Router malware injects ads, pornographic content into websites
A recent report by Ara Labs claims that a news strain of malware is misusing routers to inject ads and pornographic content into websites.
Zee Media Bureau
Washington: A recent report by Ara Labs claims that a news strain of malware is misusing routers to inject ads and pornographic content into websites, and once a router is compromised, the malware will load third-party content onto almost any website visited by the user.
The attack alternates between loading ads and directly loading content from pornographic websites. In both cases, it's functioning as a basic adware attack, redirecting targets as a pay of generating paid traffic for a client.
According to the Verge, the attack works by targeting the DNS system. Since DNS information is typically communicated through the router, the attackers used the hacked routers to reroute requests to their own bogus IP addresses. When the target tried to connect to Google Analytics, the hacked router sent the request to the attackers' server, which answered the request by injecting its own content onto the pages in question. Google Analytics is so widely used that the attack was able to inject ads into almost any site on the web.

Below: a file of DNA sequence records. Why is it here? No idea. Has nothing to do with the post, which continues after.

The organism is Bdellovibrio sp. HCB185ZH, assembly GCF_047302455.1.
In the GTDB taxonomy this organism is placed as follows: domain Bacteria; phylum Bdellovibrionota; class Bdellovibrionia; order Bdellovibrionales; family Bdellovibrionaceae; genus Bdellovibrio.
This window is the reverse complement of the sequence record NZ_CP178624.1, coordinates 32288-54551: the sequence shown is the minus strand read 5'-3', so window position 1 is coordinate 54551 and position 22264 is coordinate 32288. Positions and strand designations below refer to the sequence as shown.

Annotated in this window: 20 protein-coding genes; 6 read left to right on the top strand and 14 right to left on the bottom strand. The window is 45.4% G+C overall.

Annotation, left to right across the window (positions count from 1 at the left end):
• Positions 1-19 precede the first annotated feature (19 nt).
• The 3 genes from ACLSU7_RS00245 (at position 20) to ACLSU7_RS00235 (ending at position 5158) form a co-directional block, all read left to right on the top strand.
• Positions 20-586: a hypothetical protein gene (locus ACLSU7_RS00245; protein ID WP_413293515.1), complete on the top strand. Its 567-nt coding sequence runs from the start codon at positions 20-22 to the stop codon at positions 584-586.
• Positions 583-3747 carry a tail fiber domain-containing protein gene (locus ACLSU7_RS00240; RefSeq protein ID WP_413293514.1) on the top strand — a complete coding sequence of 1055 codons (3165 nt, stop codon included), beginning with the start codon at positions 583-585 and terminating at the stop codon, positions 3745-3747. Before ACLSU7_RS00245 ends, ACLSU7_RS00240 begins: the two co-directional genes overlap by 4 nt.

Routers are less powerful and harder to patch than computers, so they are much more vulnerable. This had made them a common target for hackers, who use them to launch denial of service attacks or spoof banking sites to steal login credentials.
The compromise is specific to the router and it won't be detected by traditional antivirus tools, which may lead many victims to assume the ads are legitimate.
(With ANI inputs)